Wednesday, May 4, 2011

I Totally Deserved It.

So, yesterday I posted about a big announcement for next week, but I didn't want to jump on it prematurely in case things happen as they always do and it doesn't pan out. The plans are still in the works, but I should have known better to keep surprises secret because that's a sure-fire way to get surprises sprung on you.

So, I deserved it, and I got bit.

I walked into first period just after the bell today and my team teacher told me my admin. was looking for me. I went to his office, propped my arms on the back of his guest chairs. He asked and I answered a question about graduation. When I turned to leave he said, "Sit down."

Translation: Not good.

I panic, start sweating, shaking and doing the general run through of the past week to see what parent might have complained about what and then he issued a bit of a snicker/laugh and glanced down as if he found the situation humorous. I'm in deep panic mode by the way, "SPIT IT OUT!" I wanted to say. Instead I just sighed a "What did I do?"

This time, I didn't do anything. It's what they need me to do. He told me that next year they'd need me to pick up a section of Social Studies. WHAT!? I've taught Language Arts for 14 yrs. It's a little known secret that I'm also Social Studies certified as well, but haven't touched the material for any S.S. since.

I asked to be excused to go throw up. He said it wasn't as bad as I thought. Wasn't bad!? S.S. could include anything from Geography to US History to Poly Sci, to Econ, to World History, to Psychology or Sociology. My mind started rolling. True, I haven't had to plan for a new curriculum in about 10 yrs, but I could do this. Bet. Bring it. I still have my college notes and I can brush up on these with no problems. No problem...right?

And then he said, "You'll be taking the Law and Contemporary Issues split-semester classes." WHAT!? Law and Contemporary Issues? I don't know anything about Law let alone how to teach Contemporary Issues. I took calming breaths and asked if I could see the textbooks and curriculum and wouldn't you know it - they're electives. There is no true curriculum.


Translation: I'm a dead woman.

I asked if the deal came with a gift certificate to a liquor store. Sadly, no. It does not.

So, sports fans, the lesson here is - if you promise yet withhold others a surprise it will come back and bite you in the ass.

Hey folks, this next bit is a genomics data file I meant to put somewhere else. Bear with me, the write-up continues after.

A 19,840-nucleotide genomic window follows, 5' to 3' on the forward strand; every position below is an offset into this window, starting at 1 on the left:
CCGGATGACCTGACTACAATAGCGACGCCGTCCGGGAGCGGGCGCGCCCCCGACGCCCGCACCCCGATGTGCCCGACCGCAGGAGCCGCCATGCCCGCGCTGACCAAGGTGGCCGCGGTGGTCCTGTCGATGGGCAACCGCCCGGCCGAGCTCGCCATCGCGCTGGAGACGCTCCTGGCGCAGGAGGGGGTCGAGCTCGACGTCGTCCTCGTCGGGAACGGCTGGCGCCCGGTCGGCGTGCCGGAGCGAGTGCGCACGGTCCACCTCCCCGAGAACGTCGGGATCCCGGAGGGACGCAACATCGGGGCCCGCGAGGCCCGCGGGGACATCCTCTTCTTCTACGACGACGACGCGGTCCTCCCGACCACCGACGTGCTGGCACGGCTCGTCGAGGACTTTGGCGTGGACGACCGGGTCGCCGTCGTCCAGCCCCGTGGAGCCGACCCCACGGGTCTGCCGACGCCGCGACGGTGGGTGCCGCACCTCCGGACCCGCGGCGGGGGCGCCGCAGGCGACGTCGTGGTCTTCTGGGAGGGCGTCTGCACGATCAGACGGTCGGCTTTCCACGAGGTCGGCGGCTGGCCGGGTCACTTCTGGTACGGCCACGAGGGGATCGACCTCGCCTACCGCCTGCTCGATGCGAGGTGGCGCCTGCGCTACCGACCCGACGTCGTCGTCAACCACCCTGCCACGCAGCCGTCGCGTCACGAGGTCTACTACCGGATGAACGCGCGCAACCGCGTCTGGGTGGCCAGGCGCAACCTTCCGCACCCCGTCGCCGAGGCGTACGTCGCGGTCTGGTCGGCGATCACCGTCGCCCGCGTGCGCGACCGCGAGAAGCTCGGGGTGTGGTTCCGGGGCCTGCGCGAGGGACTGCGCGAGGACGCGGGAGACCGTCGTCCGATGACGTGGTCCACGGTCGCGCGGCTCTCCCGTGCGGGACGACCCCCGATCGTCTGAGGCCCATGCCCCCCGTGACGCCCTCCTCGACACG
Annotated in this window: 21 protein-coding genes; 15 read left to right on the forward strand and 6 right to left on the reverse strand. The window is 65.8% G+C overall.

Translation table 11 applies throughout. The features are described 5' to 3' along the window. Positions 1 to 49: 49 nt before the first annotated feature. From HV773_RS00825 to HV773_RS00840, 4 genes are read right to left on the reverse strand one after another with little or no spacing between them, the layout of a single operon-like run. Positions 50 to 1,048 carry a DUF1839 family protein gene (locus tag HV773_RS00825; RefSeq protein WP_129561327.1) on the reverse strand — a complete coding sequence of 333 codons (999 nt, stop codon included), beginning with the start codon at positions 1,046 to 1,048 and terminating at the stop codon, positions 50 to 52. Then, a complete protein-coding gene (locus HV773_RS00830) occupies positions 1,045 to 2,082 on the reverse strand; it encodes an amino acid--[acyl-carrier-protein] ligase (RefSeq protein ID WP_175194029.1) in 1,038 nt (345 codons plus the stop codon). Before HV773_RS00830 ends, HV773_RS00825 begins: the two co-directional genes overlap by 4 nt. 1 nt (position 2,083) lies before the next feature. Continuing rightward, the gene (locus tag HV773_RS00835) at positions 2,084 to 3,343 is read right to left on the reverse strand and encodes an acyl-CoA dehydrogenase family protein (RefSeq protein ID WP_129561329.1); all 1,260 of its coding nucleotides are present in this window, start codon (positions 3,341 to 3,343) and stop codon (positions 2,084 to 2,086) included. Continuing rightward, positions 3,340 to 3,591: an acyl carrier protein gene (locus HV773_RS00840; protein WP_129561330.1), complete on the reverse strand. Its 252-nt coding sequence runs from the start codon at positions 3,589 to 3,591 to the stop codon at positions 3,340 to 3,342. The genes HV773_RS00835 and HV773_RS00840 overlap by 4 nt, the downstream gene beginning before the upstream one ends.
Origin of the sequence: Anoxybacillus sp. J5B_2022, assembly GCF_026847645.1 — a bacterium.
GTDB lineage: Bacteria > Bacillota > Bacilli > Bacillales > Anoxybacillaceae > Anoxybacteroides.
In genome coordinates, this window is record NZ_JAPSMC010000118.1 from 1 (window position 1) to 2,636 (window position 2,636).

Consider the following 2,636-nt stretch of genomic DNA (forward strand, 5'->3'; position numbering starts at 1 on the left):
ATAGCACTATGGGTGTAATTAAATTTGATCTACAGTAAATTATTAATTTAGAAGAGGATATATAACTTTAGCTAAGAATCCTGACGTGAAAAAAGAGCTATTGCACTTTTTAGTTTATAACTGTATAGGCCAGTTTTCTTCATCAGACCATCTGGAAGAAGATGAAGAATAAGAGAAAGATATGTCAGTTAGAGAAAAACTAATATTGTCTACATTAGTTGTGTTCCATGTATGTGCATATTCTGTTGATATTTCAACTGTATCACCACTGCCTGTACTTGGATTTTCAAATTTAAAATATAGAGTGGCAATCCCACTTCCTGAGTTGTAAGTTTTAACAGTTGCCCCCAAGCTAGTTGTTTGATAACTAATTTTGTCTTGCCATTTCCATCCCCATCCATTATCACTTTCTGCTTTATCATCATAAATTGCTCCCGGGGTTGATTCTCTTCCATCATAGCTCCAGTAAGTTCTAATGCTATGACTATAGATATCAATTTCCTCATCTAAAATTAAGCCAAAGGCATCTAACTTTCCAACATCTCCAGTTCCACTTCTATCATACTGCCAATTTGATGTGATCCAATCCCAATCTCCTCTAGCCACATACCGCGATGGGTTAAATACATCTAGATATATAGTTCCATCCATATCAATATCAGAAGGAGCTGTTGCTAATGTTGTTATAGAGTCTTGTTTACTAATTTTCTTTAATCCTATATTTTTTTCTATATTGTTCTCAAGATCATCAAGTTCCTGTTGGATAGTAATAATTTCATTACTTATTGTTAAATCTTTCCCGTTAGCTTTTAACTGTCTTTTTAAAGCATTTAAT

Touche, dear friends. Touche, indeed.

The morning will come early because I'm going to be worried all night and it will as well for the entire summer for I've got a curriculum to create. Sweet Social Studies dreams.

P.S. Seriously? Law and Contemporary Issues!? John, if you still come around here, you better have those bloody marys ready.

P.P.S - not sure if those squash and zucchini I hand polinated yesterday afternoon are going to make it, but the squash is covered in striped cucumber beetles. What's up with that!? Don't they understand I've got enough to worry about?


  1. Oh don't worry about it. If law was hard there wouldn't be so many lawyers...seriously!! It's really quite easy, I know.

  2. Robin, your right. The more I think about it, the more I know I can beast this. It's just going to take a lot of planning so it doesn't blow up in my face. If those kids see an inch of weakness or uncertainty, I'm a goner.

  3. Rent a copy of The Paper Chase, and start channeling John Houseman.

  4. No stress.....this happened with me in the beginning of my career....I'm a Spanish teacher who had an elective of music in my background. It could be quite fun. I know it's never what we think....but it sounds like an interesting challenge:)

  5. I'm sure you'll do great; you're a smart cookie! Plus, if it's an elective, hopefully they'll be students who want to be there. Maybe that will help.

  6. Steal from the best planners you know. Seriously.

  7. No biggie, just take things slow and it'll be alright.

  8. Oh, Ribbit! I once said I could teach a course about sports...and then bam! Suddenly I had to create a syllabus for a class with no curriculum whatsoever. It was hard (there isn't exactly a textbook), but it was also the highlight of my teaching career to this point. Take Stefaneer's advice: steal from the best. Spend an afternoon at a large library (an academic one would be the best), looking through big, general books on modern law. Start lists on topics you'd like to cover. If you can find specialized books on those topics, keep them on the list. Continue gathering materials and the class will begin to take on a form. You can do it!

  9. And a quick p.s. Do some searching around for college syllabi. This sounds more like a college than a high school class to me. Many college professors post their syllabi online and it might be really helpful to see how they organize their courses, which readings they assigned, etc.

  10. OMG - LOL! I would have been horror stricken too :) Now breathe deeply, and remember they are teenagers, not grad school students, you'll be FINE! Go get 'em!

  11. Y'all have some great advice. Thank you!! CM, my girlfriend teaches an environmental law class at a local college, so she'll help with that unit and the one about the environment during the Cont Isuues . I love the idea about finding syllabi for things to discuss.

    The law class has a textbook, but not the Cont Iss. That one is going to be fun to plan, but terrible to get materials for. I'm also thinking to get them to read a modern biography/autobiography. You can take the girl out of the English class, but not the class out of the English girl.